Kate Plant reports on the 2022 Steam Apprentice Club’s Driving Weekend, held at Weeting, Norfolk, for 25 enthusiastic new apprentices.
Having not been able to hold the event since 2019, due to Covid, the 25 apprentices were raring to go and the sunshine made it all that more enjoyable. All apprentices, mentors and parents thoroughly enjoyed the two days and what a fantastic way to spend your weekend it was.
It was held over the weekend of 9-10 April 2022, starting each day at 9am where apprentices began with taking off the engine sheets, learning how to fold sheets, learning all about cleaning the engines, plenty of Brasso and rags were used to clean all brass-work before learning about lighting the fire and the process of steaming-up the engine.
The apprentices were split into groups, with ages ranging from 7 to 19 years old and varied skill levels, they were teamed up with a mentor on each engine. They spent the day on one engine and then changed engines for the second day, giving each team a different experience to the day before. Everyone gained knowledge and increased their skills over the weekend, learning all about how a steam engine works, how to maintain fire and water levels and all the necessary skills required to operate the engine, and some learnt about the history of the engine they were working on and what it had been used for.
We have plenty of space on the Weeting Rally site for engines to drive around, good for those who have never steered an engine before and may be a bit nervous, those nerves were soon gone when they were taught what to do and fear soon became fun.
We created cone obstacles to help increase steering and driving skills including a hairpin course, a garage bay to reverse into and cone slaloms, some apprentices were reversing around the hairpin course by the end of the weekend, and also gained the skill of solo driving and steering, and some were towing a trailer.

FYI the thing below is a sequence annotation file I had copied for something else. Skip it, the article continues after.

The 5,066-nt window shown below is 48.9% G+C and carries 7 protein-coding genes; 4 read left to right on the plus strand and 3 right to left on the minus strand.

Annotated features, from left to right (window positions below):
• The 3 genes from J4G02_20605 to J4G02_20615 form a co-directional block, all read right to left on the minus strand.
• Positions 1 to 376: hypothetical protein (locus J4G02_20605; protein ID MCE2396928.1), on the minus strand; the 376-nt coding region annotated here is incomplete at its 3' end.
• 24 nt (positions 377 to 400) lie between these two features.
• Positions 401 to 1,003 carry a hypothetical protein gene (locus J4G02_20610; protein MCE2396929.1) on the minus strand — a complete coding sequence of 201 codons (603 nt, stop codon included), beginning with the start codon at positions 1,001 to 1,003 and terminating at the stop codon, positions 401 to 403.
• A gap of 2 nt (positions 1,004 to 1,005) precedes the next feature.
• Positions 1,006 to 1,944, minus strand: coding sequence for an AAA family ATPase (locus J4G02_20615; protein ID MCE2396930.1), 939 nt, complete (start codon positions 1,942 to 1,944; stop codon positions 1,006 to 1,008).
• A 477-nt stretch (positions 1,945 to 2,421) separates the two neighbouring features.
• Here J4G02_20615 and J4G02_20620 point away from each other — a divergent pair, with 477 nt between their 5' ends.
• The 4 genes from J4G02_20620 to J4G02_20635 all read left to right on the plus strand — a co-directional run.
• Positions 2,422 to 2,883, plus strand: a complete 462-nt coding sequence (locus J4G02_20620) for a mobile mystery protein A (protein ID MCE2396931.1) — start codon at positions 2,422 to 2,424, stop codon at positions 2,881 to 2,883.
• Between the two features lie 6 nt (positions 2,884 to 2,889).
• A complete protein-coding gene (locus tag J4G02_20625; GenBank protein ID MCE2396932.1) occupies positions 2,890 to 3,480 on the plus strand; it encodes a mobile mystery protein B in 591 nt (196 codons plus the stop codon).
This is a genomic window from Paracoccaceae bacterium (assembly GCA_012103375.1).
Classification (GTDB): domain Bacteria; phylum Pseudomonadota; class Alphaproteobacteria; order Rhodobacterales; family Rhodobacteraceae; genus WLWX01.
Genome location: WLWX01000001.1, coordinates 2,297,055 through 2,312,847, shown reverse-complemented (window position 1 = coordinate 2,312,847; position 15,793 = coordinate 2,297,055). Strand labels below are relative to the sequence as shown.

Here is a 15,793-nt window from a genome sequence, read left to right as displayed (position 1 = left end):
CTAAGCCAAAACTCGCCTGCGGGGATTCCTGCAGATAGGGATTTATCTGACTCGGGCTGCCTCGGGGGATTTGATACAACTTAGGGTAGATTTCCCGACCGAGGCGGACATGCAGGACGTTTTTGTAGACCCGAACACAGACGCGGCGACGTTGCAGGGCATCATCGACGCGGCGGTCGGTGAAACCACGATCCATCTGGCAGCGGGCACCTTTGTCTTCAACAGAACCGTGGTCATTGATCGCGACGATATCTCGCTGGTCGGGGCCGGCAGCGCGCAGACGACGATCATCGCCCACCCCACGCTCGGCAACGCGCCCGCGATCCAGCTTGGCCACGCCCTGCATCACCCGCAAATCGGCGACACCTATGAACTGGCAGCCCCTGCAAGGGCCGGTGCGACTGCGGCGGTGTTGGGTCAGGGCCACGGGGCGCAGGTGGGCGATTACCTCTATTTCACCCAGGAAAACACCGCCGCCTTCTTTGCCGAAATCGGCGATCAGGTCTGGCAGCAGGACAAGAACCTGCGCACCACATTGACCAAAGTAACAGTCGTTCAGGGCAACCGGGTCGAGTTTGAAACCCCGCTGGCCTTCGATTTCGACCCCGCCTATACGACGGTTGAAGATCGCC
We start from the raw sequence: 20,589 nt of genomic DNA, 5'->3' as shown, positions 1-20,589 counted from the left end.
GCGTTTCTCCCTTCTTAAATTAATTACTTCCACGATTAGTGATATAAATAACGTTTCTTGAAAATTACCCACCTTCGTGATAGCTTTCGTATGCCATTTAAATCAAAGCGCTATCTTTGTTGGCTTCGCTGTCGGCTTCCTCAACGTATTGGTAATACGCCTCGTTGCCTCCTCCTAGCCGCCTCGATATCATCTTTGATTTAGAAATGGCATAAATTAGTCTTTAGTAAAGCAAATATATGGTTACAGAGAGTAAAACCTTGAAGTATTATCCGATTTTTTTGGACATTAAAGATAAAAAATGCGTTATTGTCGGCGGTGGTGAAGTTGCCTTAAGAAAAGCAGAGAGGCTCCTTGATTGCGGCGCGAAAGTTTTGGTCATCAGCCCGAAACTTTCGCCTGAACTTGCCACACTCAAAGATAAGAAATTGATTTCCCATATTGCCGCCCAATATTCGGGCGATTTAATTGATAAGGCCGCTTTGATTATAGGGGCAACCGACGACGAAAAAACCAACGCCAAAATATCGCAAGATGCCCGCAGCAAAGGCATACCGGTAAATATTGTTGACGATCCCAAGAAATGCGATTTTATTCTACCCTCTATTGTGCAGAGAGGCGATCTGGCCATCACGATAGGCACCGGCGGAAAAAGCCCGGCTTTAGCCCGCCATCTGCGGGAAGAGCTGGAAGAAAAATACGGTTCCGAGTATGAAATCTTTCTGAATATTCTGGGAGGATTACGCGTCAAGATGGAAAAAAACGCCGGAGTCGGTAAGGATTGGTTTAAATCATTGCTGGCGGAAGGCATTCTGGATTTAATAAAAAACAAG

The weekend ended with all apprentices receiving a certificate for successfully completing a steam engine driver experience, along with a Weeting Rally glass and Steam Apprentice keyring, a great way to end a superb couple of days.
It was lovely to see the apprentices make new friends, gain new or increase existing skills and see their confidence grow. Part of the Weeting Rally mission is to educate on the history, use and maintenance of steam driven vehicles, which is why we hold a driving day for the Steam Apprentice Club, and to encourage the next generation of steam enthusiasts. I think we can say with full certainty that goal was achieved, even the parents had fun and all were very thankful for a well organised weekend.
Richard Parrott was very disappointed he missed the weekend and sent his apologies, he had been unwell in hospital but is now home and doing much better.
Steam engines used were Richard Parrott’s Burrell traction engines Century mentored by Alan and Stuart Hines, Princess Royal mentored by Sam Ellerton and Spitfire mentored by David Blackburn; the Cole Family’s Burrell traction engine Betty mentored by Paul ‘Sooty’ Coupland, Roger Adams’ Burrell roller Jeanette mentored by James Collin and the Charles Burrell Museum’s showman’s engine Queen Mary mentored by Richard Stock.
We are forever grateful to the mentors who volunteer their time, along with their knowledge and skills, all helps to develop the next generation of steamers.
A big thank you to Sam Ellerton who sponsored the lunches provided for all apprentices and mentors over the weekend, to Kate Plant for organising the driving weekend alongside the Steam Apprentice Club, and Jack Douglas and Matt Stroud for additional help throughout the event.
We now look forward to our own steam engine rally, being held on Friday 15 – Sunday 17 July and hope to see the apprentices return for some public steering around the main ring!
This feature comes from a recent issue of Old Glory, and you can get a money-saving subscription to the magazine simply by clicking HERE